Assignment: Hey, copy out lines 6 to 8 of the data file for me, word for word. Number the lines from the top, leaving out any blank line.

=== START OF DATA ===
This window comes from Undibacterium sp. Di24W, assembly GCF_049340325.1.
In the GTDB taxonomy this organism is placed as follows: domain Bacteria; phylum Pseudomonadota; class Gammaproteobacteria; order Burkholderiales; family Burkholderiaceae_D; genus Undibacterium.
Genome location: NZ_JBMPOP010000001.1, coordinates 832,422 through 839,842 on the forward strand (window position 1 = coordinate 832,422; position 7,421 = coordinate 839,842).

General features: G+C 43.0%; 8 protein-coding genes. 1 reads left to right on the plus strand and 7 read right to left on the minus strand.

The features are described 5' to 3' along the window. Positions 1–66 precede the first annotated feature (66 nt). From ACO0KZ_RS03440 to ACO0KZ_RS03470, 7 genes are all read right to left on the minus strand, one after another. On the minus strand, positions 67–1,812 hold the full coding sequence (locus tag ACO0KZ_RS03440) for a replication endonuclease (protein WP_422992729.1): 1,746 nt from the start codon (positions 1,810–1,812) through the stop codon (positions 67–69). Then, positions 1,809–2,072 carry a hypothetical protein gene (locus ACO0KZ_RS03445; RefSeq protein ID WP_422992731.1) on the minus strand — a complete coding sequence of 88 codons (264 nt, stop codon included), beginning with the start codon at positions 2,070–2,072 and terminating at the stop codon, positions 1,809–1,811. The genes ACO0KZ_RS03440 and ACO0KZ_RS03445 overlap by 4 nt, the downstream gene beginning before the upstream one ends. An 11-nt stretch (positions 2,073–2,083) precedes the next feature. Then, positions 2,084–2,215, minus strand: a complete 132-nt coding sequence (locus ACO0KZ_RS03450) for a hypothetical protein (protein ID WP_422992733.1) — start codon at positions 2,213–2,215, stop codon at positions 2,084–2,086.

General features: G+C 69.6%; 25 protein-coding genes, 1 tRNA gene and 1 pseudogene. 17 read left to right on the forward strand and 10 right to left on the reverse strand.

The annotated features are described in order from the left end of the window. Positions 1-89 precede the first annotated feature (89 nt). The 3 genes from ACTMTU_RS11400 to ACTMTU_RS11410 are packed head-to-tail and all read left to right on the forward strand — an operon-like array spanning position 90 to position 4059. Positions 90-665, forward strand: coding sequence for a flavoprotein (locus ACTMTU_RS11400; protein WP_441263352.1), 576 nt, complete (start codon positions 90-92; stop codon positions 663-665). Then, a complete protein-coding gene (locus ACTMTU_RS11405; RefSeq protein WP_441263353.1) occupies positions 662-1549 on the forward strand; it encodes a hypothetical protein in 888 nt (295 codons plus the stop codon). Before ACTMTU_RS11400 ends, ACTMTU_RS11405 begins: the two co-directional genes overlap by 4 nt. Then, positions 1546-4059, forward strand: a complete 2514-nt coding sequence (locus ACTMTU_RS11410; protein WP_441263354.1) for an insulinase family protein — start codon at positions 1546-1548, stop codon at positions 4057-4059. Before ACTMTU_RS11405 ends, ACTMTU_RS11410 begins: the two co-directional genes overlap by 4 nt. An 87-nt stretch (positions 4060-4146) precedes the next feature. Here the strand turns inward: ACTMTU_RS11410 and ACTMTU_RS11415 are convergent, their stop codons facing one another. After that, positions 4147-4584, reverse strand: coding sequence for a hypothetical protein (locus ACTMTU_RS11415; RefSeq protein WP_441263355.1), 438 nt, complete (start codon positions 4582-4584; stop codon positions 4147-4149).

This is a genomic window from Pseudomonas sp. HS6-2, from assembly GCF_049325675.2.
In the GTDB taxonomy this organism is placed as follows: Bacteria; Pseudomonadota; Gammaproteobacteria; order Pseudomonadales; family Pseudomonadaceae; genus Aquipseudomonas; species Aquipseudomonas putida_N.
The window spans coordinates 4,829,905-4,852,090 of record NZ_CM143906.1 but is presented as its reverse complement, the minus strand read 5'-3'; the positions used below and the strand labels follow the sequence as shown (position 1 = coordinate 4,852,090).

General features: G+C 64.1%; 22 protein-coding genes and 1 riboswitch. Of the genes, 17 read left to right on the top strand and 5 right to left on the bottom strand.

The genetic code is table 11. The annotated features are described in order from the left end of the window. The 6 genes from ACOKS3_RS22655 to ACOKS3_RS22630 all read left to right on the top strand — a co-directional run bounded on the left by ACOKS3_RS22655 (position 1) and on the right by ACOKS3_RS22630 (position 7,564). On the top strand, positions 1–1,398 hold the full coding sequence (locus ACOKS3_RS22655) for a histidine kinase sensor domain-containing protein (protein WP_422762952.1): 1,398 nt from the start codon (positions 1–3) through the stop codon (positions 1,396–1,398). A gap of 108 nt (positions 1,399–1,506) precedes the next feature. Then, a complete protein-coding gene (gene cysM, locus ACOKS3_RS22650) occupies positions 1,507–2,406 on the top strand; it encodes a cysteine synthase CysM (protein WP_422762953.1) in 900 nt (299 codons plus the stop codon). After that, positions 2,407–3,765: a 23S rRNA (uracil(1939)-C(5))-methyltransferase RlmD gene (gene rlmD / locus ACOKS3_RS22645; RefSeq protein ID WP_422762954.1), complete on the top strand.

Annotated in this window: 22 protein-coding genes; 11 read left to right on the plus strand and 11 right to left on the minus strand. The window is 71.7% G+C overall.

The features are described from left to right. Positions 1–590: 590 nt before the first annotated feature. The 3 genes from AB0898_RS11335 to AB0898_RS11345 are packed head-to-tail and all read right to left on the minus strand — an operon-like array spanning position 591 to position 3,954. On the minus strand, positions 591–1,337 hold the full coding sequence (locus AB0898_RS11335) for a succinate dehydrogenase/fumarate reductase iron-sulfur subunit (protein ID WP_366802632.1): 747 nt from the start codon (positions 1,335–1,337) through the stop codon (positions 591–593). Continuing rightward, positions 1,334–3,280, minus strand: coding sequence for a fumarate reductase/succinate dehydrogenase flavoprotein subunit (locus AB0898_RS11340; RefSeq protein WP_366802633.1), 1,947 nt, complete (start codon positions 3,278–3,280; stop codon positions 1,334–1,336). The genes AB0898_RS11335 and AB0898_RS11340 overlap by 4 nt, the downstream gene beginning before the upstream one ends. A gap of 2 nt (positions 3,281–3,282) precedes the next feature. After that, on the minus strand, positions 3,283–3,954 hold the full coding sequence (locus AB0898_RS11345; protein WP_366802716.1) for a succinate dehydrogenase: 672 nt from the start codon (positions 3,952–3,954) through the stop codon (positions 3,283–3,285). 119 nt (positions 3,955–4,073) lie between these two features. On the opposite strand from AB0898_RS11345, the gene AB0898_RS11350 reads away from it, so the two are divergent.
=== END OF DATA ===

General features: G+C 69.6%; 25 protein-coding genes, 1 tRNA gene and 1 pseudogene. 17 read left to right on the forward strand and 10 right to left on the reverse strand.

The annotated features are described in order from the left end of the window. Positions 1-89 precede the first annotated feature (89 nt). The 3 genes from ACTMTU_RS11400 to ACTMTU_RS11410 are packed head-to-tail and all read left to right on the forward strand — an operon-like array spanning position 90 to position 4059. Positions 90-665, forward strand: coding sequence for a flavoprotein (locus ACTMTU_RS11400; protein WP_441263352.1), 576 nt, complete (start codon positions 90-92; stop codon positions 663-665). Then, a complete protein-coding gene (locus ACTMTU_RS11405; RefSeq protein WP_441263353.1) occupies positions 662-1549 on the forward strand; it encodes a hypothetical protein in 888 nt (295 codons plus the stop codon). Before ACTMTU_RS11400 ends, ACTMTU_RS11405 begins: the two co-directional genes overlap by 4 nt. Then, positions 1546-4059, forward strand: a complete 2514-nt coding sequence (locus ACTMTU_RS11410; protein WP_441263354.1) for an insulinase family protein — start codon at positions 1546-1548, stop codon at positions 4057-4059. Before ACTMTU_RS11405 ends, ACTMTU_RS11410 begins: the two co-directional genes overlap by 4 nt. An 87-nt stretch (positions 4060-4146) precedes the next feature. Here the strand turns inward: ACTMTU_RS11410 and ACTMTU_RS11415 are convergent, their stop codons facing one another. After that, positions 4147-4584, reverse strand: coding sequence for a hypothetical protein (locus ACTMTU_RS11415; RefSeq protein WP_441263355.1), 438 nt, complete (start codon positions 4582-4584; stop codon positions 4147-4149).

This is a genomic window from Pseudomonas sp. HS6-2, from assembly GCF_049325675.2.